Texas students cancel 'illegal immigrant game'
AUSTIN, Texas (AP) — A conservative student group at the University of Texas cancelled their "Catch an Illegal Immigrant Game" on Tuesday, saying they feared retaliation by campus officials and counter-protests that could endanger their volunteers.
In the event that had been planned for Wednesday, members of the Young Conservatives of Texas would have worn signs that said "illegal immigrant" and offered $25 gift cards to students who caught them and turned them in to the club.
Group chairman Lorenzo Garcia acknowledged the idea was "over the top" but said students should "not be silenced when they attempt to make their voices heard about an issue that is so important to our futures."
"I believed that our event would spark this discussion on campus," he said in a statement. "I hope that the publicity surrounding the event will create debate among students."
The Texas DREAM Act allows students who were brought to the United States illegally as children to pay in-state tuition at public universities, a provision many Republicans want to repeal. Such students sometimes rally in support of the federal DREAM Act that could provide them with a path to citizenship.
Several groups had planned to protest the game on Wednesday. The Librotraficantes, a Latino activist group in favor of a more open immigration policy, promised to hand out free "illegal immigrant" signs to students so they could collect the gift cards.
On Monday, Gregory Vincent, the university's vice president for diversity, had warned that students who participated in the game would be exercising their freedom of speech "to the detriment of others."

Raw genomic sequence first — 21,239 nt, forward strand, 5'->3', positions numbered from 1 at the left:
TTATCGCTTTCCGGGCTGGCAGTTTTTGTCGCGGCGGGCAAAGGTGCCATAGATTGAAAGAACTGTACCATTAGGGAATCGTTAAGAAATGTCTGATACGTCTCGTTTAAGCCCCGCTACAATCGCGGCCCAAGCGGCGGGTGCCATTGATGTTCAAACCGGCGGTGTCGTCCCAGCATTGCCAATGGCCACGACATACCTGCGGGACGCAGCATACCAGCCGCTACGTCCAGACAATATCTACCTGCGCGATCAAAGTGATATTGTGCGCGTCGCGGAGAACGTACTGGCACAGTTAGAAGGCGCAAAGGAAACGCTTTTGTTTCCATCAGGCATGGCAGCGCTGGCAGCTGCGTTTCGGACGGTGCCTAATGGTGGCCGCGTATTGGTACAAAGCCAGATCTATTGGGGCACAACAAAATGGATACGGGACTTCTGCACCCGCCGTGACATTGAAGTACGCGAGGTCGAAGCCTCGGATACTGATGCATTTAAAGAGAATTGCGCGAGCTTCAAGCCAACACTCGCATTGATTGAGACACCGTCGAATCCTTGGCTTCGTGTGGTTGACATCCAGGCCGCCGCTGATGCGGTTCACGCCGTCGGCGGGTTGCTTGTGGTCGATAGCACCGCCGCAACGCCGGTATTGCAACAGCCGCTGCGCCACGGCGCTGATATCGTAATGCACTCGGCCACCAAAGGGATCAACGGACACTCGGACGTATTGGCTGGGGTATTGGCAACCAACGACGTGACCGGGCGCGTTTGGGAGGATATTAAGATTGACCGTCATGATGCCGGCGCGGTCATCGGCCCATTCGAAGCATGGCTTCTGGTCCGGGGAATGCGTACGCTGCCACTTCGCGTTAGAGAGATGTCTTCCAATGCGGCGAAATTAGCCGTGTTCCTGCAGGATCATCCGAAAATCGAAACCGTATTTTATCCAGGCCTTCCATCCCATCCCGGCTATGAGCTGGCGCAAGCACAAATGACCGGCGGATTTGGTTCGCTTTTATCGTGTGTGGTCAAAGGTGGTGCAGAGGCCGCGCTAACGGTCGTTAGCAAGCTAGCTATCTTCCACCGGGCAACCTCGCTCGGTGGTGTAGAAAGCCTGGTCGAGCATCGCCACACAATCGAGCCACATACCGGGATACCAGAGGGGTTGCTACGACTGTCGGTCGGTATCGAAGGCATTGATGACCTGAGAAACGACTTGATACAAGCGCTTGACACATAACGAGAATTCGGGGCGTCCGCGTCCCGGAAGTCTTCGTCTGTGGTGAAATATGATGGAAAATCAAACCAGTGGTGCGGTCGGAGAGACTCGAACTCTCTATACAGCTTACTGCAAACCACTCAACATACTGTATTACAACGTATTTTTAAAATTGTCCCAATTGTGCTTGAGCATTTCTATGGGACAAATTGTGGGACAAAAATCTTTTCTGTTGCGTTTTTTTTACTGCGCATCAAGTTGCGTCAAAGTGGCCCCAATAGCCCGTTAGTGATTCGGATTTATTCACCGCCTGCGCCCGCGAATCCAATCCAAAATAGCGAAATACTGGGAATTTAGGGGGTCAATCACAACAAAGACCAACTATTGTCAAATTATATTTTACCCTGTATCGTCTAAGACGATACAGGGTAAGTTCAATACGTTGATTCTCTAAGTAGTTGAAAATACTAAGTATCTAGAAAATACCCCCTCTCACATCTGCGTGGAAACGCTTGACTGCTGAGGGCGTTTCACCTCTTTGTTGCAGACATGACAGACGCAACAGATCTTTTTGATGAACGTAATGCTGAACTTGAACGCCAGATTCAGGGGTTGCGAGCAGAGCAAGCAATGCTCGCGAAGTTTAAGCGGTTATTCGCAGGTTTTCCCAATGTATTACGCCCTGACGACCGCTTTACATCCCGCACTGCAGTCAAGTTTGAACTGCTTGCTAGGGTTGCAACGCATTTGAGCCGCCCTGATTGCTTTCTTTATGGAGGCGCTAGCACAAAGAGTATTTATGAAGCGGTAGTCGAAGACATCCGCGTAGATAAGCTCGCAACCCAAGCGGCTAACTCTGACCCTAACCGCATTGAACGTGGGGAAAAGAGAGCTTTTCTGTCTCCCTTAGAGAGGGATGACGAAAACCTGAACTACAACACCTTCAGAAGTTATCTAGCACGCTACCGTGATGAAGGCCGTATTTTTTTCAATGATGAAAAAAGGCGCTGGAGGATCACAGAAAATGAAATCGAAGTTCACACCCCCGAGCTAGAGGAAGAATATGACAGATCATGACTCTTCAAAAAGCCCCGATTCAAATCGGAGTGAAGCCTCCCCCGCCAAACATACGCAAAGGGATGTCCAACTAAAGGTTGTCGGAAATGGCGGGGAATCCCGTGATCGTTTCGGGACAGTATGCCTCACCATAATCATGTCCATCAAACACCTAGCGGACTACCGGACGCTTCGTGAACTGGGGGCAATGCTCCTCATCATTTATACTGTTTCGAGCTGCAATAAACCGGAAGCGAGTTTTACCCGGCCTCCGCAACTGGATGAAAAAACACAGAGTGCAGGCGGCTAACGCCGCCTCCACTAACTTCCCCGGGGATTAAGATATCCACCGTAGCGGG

"The YCT is contributing to an environment of exclusion and disrespect among our students, faculty and staff by sending the message that certain students do not belong on our campus," Vincent said in a statement. "If the members of YCT carry out their plan ... they are willfully ignoring the honor code and contributing to the degradation of our campus culture."
University officials welcomed the club's decision to cancel the game.
This is not the first time the Young Conservatives of Texas has used controversial tactics. In September they held an "Affirmative Action Bake Sale" where they charged different prices for the same baked goods based on the buyer's ethnicity and gender.
Texas Democrats seized on Garcia's past employment on Republican Greg Abbott's gubernatorial campaign to criticize him for his views on immigration. But an Abbott spokesman denounced the game, calling it "repugnant" and said Garcia is no longer associated with the Abbott campaign.
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